Key: D Minor
Time Signature: 4/4
Tempo: 104 bpm with gradual speed up in the outro
Total Bars: 96 bars
Mountain At My Gates uses ABC (verse – chorus – bridge) form with the addition of instrumental interludes, a solo and an outro. These musical ‘breaths’ are super effective because they add depth to the song and keep things moving by breaking the pattern of eight bar sections. The double time feel change and acceleration in the outro keeps the groove from becoming stale and ramps perfectly into the climax of the song.
– Rhythm guitars x 2
– Lead Guitar
Mountain At My Gates uses a total of five chords and two progressions. The first progression applies to the intro, verse, interlude and bridge sections and the second progression applies to the chorus, solo and outro sections. The progressions differ in the following ways.
- Minor and Major:
- Progression one starts on the D minor (i) and uses the G minor (iv) – minor feel.
- Progression two on the other starts on Bb (VI) and uses the G major (IV) – major feel.
- Chord Changes
- Progression one changes chords twice within each bar, whereas progression two changes chords each bar.
- Progression one descends from Dm (i) to Gm (iv)
- Although progression two also ends on the fourth chord in Dm, the chord type is switched from minor to major. This gives it an ascending feeling.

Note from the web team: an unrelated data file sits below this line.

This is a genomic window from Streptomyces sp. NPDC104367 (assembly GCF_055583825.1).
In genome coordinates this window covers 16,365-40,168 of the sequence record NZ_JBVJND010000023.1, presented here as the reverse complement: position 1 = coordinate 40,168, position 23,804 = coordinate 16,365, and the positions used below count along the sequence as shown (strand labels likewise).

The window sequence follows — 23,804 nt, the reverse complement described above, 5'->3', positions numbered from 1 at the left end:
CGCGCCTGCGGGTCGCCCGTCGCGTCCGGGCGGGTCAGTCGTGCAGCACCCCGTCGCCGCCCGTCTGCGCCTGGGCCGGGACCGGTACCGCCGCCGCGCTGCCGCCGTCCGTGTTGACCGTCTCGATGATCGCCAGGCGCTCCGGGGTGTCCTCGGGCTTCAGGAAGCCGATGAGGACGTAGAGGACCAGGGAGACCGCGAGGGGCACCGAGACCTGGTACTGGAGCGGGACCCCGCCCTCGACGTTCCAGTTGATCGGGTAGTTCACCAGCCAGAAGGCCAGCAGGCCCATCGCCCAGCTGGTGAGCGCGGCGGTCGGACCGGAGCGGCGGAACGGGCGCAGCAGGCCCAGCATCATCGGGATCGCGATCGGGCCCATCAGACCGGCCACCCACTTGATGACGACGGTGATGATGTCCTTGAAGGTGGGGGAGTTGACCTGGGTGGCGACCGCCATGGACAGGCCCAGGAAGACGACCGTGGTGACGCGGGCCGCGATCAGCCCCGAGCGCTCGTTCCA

Along with harmony, rhythm is playing an important role in contrasting the two main sections. Let’s compare section one (intro, verse, interlude and bridge) and section two (chorus, solo and outro).
- Section one is syncopated. Listen to the rhythm guitar, the slinky bass line, the ghost notes on the snare and the busy hi-hat pattern. The elements (including the lead vox) are playing around the beat, especially beat one.
- Section two is straight. The drums and bass are now locking into a driving eighth note pattern. The instrumentation is focusing on accenting the beats, especially beat one. Listen to the vocal phrasing.
- The chord changes are on upbeats in section one and downbeats in section two.
The verse, chorus, bridge and solo each use different rhyme schemes to help contrast the sections. In an interesting twist verse four uses the same rhyme scheme as the chorus.